F.B.I. Gained Unauthorized Access to E-Mail

Add another privacy threat to the list of things you can do nothing about:

A technical glitch gave the F.B.I. access to the e-mail messages from an entire computer network — perhaps hundreds of accounts or more — instead of simply the lone e-mail address that was approved by a secret intelligence court as part of a national security investigation, according to an internal report of the 2006 episode.

[…]

The episode is an unusual example of what has become a regular if little-noticed occurrence, as American officials have expanded their technological tools: government officials, or the private companies they rely on for surveillance operations, sometimes foul up their instructions about what they can and cannot collect.

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Cyberterrorism is low risk

Picture of sign depicting a warning of video surveillance in the area

Going through old Bruce Schneier essays, I came across one that downplays the danger of cyberterrorism:

The worry is that a terrorist would cause a problem more serious than a natural disaster, but this kind of thing is surprisingly hard to do. Worms and viruses have caused all sorts of network disruptions, but it happened by accident. In January 2003, the SQL Slammer worm disrupted 13,000 ATMs on the Bank of America’s network. But before it happened, you couldn’t have found a security expert who understood that those systems were dependent on that vulnerability. We simply don’t understand the interactions well enough to predict which kinds of attacks could cause catastrophic results, and terrorist organizations don’t have that sort of knowledge either — even if they tried to hire experts.

But Schneier says that worrying about cyberterrorism can have useful side-effects:

Luckily, the same countermeasures aimed at cyberterrorists will also prevent hackers and criminals. If organizations secure their computer networks for the wrong reasons, it will still be the right thing to do.

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2007 state of the net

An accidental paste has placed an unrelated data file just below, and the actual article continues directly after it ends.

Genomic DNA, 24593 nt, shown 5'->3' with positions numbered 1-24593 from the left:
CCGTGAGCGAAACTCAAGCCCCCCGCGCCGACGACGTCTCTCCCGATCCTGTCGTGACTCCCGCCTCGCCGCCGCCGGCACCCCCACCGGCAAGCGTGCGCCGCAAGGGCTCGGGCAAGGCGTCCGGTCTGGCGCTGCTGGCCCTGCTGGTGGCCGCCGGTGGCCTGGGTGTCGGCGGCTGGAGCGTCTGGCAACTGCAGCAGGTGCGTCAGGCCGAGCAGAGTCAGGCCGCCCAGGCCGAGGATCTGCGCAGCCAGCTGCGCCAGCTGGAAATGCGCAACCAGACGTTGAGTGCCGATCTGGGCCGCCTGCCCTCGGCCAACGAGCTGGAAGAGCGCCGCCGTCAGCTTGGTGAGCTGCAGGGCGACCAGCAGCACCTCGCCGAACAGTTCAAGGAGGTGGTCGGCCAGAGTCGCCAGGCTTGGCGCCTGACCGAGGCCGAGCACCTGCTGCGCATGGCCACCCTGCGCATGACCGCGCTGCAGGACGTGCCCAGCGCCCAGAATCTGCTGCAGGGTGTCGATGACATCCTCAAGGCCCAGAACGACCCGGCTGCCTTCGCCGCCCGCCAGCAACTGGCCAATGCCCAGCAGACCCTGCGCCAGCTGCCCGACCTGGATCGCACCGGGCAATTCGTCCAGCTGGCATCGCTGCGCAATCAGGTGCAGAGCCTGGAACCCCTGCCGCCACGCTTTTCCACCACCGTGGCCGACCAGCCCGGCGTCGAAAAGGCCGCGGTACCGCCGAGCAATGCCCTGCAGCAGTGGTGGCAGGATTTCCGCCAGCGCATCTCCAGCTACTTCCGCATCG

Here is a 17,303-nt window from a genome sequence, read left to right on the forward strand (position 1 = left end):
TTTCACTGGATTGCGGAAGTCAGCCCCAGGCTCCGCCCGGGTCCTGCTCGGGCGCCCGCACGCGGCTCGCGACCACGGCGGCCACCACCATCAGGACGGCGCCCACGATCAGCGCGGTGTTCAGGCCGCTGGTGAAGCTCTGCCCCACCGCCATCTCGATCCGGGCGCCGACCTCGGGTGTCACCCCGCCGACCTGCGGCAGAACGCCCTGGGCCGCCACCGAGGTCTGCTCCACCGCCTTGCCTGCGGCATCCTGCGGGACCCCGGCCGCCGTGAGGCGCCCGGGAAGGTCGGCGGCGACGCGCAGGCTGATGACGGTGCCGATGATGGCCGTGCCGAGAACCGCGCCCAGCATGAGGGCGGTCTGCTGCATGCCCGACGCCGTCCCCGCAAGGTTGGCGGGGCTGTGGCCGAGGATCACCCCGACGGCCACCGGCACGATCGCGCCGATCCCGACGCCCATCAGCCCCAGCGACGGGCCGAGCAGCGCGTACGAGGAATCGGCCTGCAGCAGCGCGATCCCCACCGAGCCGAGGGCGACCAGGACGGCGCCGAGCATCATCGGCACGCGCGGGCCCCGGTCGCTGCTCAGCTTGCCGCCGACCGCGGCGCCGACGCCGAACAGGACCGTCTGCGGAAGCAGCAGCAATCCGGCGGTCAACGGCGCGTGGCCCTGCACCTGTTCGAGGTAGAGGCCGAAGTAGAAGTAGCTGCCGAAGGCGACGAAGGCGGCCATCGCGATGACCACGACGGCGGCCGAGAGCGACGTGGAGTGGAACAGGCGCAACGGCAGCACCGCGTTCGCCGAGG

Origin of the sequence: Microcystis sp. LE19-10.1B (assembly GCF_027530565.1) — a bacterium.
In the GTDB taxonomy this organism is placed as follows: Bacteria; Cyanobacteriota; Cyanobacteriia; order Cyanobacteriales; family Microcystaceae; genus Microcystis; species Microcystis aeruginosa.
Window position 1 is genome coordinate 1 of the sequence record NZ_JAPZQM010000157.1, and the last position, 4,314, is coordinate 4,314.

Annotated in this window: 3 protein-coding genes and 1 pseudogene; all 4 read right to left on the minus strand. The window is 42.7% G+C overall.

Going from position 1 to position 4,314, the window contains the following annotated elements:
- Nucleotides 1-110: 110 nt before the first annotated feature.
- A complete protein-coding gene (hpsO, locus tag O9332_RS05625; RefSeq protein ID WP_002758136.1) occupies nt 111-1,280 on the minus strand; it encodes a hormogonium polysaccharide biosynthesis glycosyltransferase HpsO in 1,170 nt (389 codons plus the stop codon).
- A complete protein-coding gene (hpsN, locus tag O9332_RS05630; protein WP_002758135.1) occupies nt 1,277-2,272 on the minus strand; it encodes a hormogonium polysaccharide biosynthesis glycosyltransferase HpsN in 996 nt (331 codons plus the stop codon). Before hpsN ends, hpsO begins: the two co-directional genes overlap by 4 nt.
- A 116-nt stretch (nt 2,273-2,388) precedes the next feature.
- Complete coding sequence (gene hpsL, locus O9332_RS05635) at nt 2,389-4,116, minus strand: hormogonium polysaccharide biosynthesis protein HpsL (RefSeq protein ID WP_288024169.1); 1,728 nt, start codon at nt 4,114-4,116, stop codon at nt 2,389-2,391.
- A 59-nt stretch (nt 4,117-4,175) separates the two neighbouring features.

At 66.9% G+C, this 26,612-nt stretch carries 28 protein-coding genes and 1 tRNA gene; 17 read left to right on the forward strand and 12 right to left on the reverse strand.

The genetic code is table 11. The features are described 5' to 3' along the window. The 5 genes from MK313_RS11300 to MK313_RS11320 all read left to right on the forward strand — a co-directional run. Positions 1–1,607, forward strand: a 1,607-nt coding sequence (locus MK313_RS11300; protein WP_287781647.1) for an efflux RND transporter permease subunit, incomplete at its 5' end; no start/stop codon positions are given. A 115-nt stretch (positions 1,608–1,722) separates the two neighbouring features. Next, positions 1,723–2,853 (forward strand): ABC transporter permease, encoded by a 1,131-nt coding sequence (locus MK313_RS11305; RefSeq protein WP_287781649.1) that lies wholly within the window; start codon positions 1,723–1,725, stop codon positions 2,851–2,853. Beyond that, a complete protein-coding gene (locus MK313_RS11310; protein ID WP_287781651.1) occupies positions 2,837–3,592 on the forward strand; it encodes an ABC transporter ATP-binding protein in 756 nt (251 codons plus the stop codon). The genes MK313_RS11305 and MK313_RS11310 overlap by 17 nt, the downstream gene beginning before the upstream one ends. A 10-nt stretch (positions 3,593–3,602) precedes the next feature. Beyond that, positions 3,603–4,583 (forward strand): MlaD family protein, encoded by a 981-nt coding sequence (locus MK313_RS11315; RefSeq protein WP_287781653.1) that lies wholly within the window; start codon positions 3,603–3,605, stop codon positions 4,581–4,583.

In May 2007, I commented on the Consumer Reports 2006 State of the Net assessment. Here are the results of the 2007 State of the Net report:

Spam

Your chances: 1 in 2

Viruses

Your chances: 1 in 5, with a typical cost of $100.

Spyware

Your chances: 1 in 11, with a typical cost of $100.

Phishing

Your chances of losing money from an account: 1 in 81, with a typical cost of $200.

Encouragingly, the odds of getting nicked by each one of these threats fell since 2006, except in the case of phishing (formerly 1 in 115, meaning phishing attacks are becoming cleverer and more widespread). The cost for each malady stayed roughly the same, with phishing the exception once again. Last year, phishing victims typically lost $850, so the number has fallen considerably.

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Why are privacy and security important?

Every so often, it helps to remind ourselves why security and privacy are important. In late 2006, Consumer Reports published its third annual State of the Net, which I think is an excellent summary and forceful reminder of why, exactly, security and privacy should be high priorities for everyone.

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Security is not a switch

It would be nice if there existed a straightforward security solution for every security problem in the world. Unfortunately, security is not that simple. Managing your security requires that you recognize an important point: security is not a switch that reads either “on” or “off”.

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